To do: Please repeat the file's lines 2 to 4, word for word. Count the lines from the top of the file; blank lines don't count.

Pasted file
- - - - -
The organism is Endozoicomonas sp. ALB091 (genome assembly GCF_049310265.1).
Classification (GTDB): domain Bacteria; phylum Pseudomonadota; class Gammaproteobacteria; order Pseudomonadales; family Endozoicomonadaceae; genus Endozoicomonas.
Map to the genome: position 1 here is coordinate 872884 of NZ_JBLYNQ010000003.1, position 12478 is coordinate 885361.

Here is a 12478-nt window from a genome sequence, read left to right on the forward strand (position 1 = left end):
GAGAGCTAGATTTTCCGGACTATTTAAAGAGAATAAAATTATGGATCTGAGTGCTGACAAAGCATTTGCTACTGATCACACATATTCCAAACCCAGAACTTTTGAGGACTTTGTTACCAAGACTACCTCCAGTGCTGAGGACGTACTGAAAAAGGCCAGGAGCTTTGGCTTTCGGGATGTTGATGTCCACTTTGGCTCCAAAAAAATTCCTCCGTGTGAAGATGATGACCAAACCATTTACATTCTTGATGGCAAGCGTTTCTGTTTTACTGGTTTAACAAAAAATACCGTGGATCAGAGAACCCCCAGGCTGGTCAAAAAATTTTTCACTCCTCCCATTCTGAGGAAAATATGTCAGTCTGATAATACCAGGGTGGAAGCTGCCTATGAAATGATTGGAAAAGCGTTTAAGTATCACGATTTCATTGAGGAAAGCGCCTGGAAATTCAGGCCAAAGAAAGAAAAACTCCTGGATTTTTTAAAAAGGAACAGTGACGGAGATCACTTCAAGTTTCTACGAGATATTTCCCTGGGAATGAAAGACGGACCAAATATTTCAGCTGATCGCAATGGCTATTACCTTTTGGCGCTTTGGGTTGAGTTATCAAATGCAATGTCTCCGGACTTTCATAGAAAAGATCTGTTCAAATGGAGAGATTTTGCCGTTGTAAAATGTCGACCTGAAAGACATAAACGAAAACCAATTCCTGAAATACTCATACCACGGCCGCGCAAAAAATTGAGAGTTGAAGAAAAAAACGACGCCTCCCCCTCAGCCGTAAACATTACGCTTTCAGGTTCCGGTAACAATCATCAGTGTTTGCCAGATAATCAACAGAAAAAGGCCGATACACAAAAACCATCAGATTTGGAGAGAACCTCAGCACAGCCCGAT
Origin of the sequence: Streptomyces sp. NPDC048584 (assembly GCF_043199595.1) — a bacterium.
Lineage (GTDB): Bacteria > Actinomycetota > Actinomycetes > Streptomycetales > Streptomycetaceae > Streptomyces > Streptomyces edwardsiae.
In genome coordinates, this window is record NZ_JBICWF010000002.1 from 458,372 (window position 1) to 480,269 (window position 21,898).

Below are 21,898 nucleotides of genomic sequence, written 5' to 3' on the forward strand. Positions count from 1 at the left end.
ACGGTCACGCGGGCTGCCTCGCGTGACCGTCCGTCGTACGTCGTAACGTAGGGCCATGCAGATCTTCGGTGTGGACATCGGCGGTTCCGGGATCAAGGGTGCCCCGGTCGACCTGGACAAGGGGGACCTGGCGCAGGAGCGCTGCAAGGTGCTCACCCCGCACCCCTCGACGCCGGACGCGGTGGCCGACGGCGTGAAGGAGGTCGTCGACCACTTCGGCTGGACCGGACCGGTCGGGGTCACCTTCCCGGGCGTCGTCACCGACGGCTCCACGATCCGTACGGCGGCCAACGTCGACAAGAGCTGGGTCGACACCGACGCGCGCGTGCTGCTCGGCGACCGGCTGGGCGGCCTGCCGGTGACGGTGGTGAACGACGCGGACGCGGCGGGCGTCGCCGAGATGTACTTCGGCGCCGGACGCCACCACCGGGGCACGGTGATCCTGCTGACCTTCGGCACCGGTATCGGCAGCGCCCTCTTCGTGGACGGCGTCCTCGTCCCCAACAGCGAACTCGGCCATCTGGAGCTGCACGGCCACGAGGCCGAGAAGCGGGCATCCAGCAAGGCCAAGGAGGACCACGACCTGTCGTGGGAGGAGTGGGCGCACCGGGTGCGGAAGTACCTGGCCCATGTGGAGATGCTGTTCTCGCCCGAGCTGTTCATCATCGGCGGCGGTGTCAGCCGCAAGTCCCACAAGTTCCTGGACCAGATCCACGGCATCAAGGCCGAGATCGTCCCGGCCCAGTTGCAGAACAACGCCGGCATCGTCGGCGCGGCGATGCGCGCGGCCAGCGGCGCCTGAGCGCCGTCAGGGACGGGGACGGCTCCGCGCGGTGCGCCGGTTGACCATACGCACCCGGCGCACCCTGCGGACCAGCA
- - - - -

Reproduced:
Classification (GTDB): domain Bacteria; phylum Pseudomonadota; class Gammaproteobacteria; order Pseudomonadales; family Endozoicomonadaceae; genus Endozoicomonas.
Map to the genome: position 1 here is coordinate 872884 of NZ_JBLYNQ010000003.1, position 12478 is coordinate 885361.

Here is a 12478-nt window from a genome sequence, read left to right on the forward strand (position 1 = left end):